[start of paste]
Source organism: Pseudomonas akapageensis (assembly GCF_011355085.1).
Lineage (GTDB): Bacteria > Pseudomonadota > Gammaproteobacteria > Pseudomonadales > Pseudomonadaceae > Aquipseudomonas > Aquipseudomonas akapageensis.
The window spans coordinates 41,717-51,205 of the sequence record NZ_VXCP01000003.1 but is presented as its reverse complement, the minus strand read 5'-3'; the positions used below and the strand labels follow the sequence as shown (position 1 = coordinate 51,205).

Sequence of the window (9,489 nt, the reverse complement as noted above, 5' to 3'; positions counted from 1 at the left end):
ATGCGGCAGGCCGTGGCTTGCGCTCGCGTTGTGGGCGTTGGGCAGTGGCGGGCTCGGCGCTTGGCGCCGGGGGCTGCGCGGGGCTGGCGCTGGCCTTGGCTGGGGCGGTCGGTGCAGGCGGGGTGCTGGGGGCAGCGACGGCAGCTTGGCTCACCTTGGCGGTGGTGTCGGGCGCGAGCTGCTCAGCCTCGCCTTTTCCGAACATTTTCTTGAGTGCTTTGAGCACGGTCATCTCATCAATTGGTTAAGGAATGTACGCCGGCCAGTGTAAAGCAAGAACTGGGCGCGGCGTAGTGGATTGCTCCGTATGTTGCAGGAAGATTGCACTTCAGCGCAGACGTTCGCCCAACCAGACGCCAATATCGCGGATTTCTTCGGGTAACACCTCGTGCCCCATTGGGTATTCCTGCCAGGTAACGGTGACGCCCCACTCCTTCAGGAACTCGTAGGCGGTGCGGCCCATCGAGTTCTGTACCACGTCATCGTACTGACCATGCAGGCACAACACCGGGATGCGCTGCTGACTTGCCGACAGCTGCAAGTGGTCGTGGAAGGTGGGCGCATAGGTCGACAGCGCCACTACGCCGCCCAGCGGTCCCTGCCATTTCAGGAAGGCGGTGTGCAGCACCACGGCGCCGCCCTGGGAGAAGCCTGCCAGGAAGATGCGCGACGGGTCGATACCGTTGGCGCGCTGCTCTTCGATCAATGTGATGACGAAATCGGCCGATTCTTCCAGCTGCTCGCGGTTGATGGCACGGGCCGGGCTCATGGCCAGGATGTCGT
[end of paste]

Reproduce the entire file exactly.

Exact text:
Source organism: Pseudomonas akapageensis (assembly GCF_011355085.1).
Lineage (GTDB): Bacteria > Pseudomonadota > Gammaproteobacteria > Pseudomonadales > Pseudomonadaceae > Aquipseudomonas > Aquipseudomonas akapageensis.
The window spans coordinates 41,717-51,205 of the sequence record NZ_VXCP01000003.1 but is presented as its reverse complement, the minus strand read 5'-3'; the positions used below and the strand labels follow the sequence as shown (position 1 = coordinate 51,205).

Sequence of the window (9,489 nt, the reverse complement as noted above, 5' to 3'; positions counted from 1 at the left end):
ATGCGGCAGGCCGTGGCTTGCGCTCGCGTTGTGGGCGTTGGGCAGTGGCGGGCTCGGCGCTTGGCGCCGGGGGCTGCGCGGGGCTGGCGCTGGCCTTGGCTGGGGCGGTCGGTGCAGGCGGGGTGCTGGGGGCAGCGACGGCAGCTTGGCTCACCTTGGCGGTGGTGTCGGGCGCGAGCTGCTCAGCCTCGCCTTTTCCGAACATTTTCTTGAGTGCTTTGAGCACGGTCATCTCATCAATTGGTTAAGGAATGTACGCCGGCCAGTGTAAAGCAAGAACTGGGCGCGGCGTAGTGGATTGCTCCGTATGTTGCAGGAAGATTGCACTTCAGCGCAGACGTTCGCCCAACCAGACGCCAATATCGCGGATTTCTTCGGGTAACACCTCGTGCCCCATTGGGTATTCCTGCCAGGTAACGGTGACGCCCCACTCCTTCAGGAACTCGTAGGCGGTGCGGCCCATCGAGTTCTGTACCACGTCATCGTACTGACCATGCAGGCACAACACCGGGATGCGCTGCTGACTTGCCGACAGCTGCAAGTGGTCGTGGAAGGTGGGCGCATAGGTCGACAGCGCCACTACGCCGCCCAGCGGTCCCTGCCATTTCAGGAAGGCGGTGTGCAGCACCACGGCGCCGCCCTGGGAGAAGCCTGCCAGGAAGATGCGCGACGGGTCGATACCGTTGGCGCGCTGCTCTTCGATCAATGTGATGACGAAATCGGCCGATTCTTCCAGCTGCTCGCGGTTGATGGCACGGGCCGGGCTCATGGCCAGGATGTCGT